It’s art that comes to life with the touch of the hand, the imagination of the mind, and the perception of the eye.
The new exhibit is Wingding, a kid-focused, interactive art installation opening at the Crocker Art Museum this weekend. Created by Sacramento artist Sunya Whitelight and a part of the Crocker’s Art Spots program, Wingding intentionally allows children and parents to actually make art instead of just observing it.
The massive, wooden, geometric landscape is meant to be stacked, spun, changed, and climbed upon as children create their own patterns and designs. The 3D work is made up of hundreds of wooden shapes in sizes large and small and is meant to encourage play, creativity, and an immersive experience with art. For an added touch, mirrors are installed on the ceiling to allow children to see their work from every angle.
On the outset, the exhibit simply seems fun. But there’s more than meets eye to this geometric wonderland. Here are four reasons why every parent, friend or family member should bring their kids to the new exhibit this season.
1. Kids Learn as they Play
This exhibit was designed in collaboration with early childhood advisers, museum staff, and other artists to provide children with an experience that is both educational and artistic, all while being conveniently disguised as fun. The artist is a teacher with a vested interest in child development, and wanted particularly to create a 3D art installation that touches on all the learning facets of children, be it visual, kinetic, or auditory. Children will tap into their creative and critical thinking skills as they build and decipher patterns and designs. It’s math, science, and art all in one, and what Whitelight describes as the highest form of creating.
2. The Exhibit Reduces a Child’s Apprehension of Museums
Museums contain a wealth of culture and beauty, but so often children can be apprehensive about them because they can’t experience exhibits the same way adults do. The Crocker is great at catering activities for kids and Wingding is just another Crocker draw that knows the best way to spark interest in children is to get them to explore, discover, and interact with the world around them. The exhibit will instill in them a love of art through a hands-on experience that gets them moving and creating. You can expect them to learn to see museums and art in a new way.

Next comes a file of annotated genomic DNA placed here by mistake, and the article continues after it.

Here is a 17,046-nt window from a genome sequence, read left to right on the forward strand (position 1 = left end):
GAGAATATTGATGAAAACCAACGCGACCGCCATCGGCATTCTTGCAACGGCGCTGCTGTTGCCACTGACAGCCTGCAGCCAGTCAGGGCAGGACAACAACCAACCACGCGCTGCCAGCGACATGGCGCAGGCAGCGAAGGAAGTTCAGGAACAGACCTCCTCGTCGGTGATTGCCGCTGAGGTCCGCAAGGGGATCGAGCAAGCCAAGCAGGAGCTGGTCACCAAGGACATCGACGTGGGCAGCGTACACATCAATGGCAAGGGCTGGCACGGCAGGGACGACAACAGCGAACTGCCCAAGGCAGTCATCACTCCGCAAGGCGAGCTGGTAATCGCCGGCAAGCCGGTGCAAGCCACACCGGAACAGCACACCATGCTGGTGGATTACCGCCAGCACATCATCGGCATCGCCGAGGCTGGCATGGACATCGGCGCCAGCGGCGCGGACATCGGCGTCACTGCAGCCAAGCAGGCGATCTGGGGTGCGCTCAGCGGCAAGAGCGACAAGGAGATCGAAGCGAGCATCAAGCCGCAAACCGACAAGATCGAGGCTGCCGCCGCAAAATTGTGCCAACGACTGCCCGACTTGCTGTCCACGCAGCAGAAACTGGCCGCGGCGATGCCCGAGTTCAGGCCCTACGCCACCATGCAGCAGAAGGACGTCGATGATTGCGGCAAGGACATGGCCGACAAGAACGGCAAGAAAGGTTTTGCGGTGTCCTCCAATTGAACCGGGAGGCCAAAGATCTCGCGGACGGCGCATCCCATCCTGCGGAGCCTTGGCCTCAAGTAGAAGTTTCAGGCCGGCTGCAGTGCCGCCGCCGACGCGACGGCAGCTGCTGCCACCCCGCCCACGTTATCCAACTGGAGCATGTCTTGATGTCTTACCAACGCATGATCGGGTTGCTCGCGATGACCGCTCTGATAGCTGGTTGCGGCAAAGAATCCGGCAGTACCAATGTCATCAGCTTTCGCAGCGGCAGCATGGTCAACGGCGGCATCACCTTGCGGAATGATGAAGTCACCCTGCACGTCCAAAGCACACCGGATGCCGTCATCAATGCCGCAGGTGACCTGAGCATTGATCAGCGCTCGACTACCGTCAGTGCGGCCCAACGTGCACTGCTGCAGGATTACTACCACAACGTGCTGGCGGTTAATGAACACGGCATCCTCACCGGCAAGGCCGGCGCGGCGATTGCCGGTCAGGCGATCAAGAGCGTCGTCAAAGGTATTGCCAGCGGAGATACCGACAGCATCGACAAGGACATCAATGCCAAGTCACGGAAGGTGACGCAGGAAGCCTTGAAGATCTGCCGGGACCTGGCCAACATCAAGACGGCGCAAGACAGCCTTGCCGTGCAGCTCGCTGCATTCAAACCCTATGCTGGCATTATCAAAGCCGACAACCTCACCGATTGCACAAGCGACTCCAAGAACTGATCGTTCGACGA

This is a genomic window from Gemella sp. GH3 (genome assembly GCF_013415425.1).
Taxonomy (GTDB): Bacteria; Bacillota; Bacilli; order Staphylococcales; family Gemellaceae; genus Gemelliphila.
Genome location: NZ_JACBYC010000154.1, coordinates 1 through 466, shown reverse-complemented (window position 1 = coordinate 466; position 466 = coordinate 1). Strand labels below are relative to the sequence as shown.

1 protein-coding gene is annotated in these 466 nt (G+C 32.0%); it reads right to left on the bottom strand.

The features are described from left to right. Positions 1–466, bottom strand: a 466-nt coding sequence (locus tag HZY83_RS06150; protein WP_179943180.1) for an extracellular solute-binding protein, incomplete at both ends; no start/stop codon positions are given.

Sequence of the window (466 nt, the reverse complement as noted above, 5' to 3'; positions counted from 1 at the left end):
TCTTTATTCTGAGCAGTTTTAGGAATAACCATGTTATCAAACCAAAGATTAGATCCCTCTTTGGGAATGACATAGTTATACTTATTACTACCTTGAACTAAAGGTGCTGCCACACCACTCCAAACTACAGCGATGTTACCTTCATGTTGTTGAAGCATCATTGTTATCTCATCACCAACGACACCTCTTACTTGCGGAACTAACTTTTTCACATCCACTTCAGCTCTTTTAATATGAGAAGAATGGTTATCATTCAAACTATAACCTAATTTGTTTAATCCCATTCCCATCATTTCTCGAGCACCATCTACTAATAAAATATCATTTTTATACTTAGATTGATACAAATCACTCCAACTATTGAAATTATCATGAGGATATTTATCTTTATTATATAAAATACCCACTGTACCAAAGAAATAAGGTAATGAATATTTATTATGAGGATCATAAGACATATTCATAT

3. You’re Supporting a Local Artist
Sunya Whitelight is a resident of Sacramento known for her sculpting work with wood, steel, metal, silk, and light. Her frequently large, fantastical pieces utilize a variety of textures, patterns, colors, and shapes. Whitelight, who says she’s excited to see her work come to life in this 3D format, is known for her work with the Sacramento Philharmonic and Opera, the Capital Dance Project, and various events, festivals, and children’s programs. By visiting Wingding, you’re supporting a local artist and allowing her to continue sharing her gift and craft with the world.
4. Adults Will Enjoy It As Well!
Whether you’re a parent, caregiver, aunt, uncle, sibling, or friend, a natural bonding experience occurs children and adults play together. Whitelight says she believes that adults will enjoy the exhibit for its detail and children for their genuine curiosity. Once there, there will be no sitting back for the adults–they’ll share in the excitement and become part of the fun too!
Wingding opens Sunday, Nov. 19 with a drop-in, art-making event and a chance to meet Whitelight and be the first to explore the exhibit. The special edition Wonder Lab event is free and open to the public from 11am-1pm. The exhibit will remain at the Crocker through Mar. 4.
For more information and to purchase advance tickets, visit crockerart.org.
We visited the Crocker as Whitelight was busy installing her pieces before opening day. Here’s a few photos of the artist at work and a sneak peak at the exhibit:
Photos by Cesar Alexander